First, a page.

Loading

Module 1: Forecasting in Decision Support Systems

Notes
Study Reminders
Support
Text Version

Forecasting in Decision Support Systems - Lesson Summary

Set your study reminders

We will email you at these times to remind you to study.
  • Monday

    -

    7am

    +

    Tuesday

    -

    7am

    +

    Wednesday

    -

    7am

    +

    Thursday

    -

    7am

    +

    Friday

    -

    7am

    +

    Saturday

    -

    7am

    +

    Sunday

    -

    7am

    +

The key points from this module are:
A forecast is a prediction of some event or events.

Forecasting problems occur in many fields. For example, business and industry, in the
area of economics, finance, environmental science, social science, political science,

Forecasting is the basis for all planning decisions used for both push and pull processes
in a supply network.

A forecast is just a forecast it cannot be 100 percent accurate.
Observed demand= systematic component + Random component
There are three ways to calculate systematic component
multiplicative- S= level*trend*seasonal factor
additive- S=level + trend + seasonal factor
Mixed- S=(level + trend) * seasonal factor

Adaptive forecasting is a term used to describe several different methods of determining the likelihood of events occurring based on statistical data and variable analysis.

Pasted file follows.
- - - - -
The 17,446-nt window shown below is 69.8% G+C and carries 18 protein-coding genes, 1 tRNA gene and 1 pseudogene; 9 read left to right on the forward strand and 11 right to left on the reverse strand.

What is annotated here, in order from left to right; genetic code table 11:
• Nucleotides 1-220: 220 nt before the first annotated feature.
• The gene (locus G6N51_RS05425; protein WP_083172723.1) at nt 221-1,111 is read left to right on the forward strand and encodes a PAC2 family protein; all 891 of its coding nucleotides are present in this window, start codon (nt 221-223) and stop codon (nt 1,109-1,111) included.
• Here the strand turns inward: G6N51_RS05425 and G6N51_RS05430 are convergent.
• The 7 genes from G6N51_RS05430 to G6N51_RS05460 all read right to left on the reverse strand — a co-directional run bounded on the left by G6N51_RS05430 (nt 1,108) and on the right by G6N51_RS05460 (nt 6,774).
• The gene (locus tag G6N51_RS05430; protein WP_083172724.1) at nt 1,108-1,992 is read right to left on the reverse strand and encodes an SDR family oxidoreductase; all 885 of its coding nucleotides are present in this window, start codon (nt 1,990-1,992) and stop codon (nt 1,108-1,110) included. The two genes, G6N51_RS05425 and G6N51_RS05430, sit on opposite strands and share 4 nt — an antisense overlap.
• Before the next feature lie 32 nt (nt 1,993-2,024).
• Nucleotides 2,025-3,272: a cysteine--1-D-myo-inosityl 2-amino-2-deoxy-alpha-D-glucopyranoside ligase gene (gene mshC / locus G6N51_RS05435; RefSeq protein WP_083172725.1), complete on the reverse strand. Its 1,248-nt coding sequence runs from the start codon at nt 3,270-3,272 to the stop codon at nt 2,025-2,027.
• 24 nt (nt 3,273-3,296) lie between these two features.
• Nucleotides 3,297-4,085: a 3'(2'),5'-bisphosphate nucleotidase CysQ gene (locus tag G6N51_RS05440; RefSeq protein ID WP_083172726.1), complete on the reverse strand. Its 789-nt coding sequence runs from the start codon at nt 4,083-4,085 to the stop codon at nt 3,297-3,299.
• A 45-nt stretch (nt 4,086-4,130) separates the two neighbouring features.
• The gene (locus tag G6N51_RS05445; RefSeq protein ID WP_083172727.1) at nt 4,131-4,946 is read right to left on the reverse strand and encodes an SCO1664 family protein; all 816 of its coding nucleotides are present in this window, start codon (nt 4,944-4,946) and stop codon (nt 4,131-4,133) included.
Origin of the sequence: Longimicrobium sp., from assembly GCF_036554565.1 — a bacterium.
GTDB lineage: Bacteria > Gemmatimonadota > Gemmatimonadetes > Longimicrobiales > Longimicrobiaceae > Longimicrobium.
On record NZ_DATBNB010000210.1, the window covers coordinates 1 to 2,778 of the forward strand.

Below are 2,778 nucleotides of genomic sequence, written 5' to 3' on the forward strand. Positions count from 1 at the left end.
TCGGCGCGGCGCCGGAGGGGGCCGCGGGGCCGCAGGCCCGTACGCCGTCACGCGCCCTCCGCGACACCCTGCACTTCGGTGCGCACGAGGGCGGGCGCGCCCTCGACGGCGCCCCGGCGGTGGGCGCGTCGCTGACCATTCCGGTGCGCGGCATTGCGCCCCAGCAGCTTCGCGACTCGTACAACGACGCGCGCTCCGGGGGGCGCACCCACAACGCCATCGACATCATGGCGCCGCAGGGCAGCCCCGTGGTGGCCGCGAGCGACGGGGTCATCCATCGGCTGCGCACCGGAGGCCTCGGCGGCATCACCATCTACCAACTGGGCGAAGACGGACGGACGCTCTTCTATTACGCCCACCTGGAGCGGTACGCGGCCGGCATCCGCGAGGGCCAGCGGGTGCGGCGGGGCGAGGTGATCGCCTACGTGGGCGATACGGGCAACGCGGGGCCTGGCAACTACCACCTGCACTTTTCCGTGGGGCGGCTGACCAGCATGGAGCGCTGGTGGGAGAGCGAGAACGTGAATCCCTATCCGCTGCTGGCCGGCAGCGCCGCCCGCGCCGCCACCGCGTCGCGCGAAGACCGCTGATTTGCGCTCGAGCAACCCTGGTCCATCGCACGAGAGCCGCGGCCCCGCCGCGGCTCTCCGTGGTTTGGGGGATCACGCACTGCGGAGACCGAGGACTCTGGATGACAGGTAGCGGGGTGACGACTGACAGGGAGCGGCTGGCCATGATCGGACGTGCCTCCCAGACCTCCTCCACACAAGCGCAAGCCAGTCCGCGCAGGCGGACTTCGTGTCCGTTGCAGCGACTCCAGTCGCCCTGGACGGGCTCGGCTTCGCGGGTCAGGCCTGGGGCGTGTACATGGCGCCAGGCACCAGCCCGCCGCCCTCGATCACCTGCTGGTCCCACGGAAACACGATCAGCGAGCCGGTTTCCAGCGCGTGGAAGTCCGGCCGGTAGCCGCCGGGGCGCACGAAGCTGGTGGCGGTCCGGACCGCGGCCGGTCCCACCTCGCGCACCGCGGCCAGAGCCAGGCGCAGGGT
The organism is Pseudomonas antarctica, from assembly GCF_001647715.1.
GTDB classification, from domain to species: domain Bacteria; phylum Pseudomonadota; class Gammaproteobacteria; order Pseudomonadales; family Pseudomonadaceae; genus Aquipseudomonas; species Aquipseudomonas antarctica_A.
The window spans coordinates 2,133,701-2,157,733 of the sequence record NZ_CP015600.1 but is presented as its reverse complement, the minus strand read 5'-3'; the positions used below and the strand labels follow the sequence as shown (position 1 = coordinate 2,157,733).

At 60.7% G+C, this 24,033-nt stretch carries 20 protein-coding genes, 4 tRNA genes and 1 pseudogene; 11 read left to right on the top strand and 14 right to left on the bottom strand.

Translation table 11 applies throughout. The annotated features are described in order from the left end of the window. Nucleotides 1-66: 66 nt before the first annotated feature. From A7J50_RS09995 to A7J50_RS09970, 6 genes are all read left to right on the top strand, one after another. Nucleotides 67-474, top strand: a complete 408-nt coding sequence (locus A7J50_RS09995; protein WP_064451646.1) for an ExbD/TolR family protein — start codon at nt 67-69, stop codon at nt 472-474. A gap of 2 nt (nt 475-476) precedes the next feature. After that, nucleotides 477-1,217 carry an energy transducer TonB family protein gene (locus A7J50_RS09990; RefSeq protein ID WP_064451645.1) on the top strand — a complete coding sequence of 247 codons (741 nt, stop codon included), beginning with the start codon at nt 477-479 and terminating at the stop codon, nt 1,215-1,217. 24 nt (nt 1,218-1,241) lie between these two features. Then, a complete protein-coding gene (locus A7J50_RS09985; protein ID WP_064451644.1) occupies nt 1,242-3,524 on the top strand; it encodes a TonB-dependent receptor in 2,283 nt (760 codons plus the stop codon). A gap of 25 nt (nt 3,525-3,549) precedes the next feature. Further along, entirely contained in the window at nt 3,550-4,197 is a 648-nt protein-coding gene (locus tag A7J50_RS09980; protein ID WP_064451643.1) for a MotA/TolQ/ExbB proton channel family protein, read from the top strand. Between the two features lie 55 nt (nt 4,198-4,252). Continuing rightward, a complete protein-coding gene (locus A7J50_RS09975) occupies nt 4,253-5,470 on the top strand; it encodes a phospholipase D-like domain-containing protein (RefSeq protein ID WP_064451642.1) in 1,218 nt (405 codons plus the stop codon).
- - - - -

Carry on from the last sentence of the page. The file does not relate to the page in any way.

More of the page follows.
The most simple adaptive forecasting methods is the moving average method. This moving average method is used when the demand has no observable trend or
seasonality.

Single exponential smoothing model is used when there is no observable trend or seasonality.

MAD stands for mean average Mean Absolute Deviation.
MAD measures the total error in a forecast without regard to sign.
Cumulative Forecast Error; it measures any bias in the forecast,
A tracking signal is a measure that indicates whether a method of forecasting is
accurately predicting the actual changes in demand; that means, whether the forecasting system is stable and consistent or not.


Croston's model is the prediction of mean time between demands and the magnitude of demand whenever such kind of demand occurs

Croston's Model has two components:
Predicting mean time between demands
The magnitude of demand whenever such demand occurs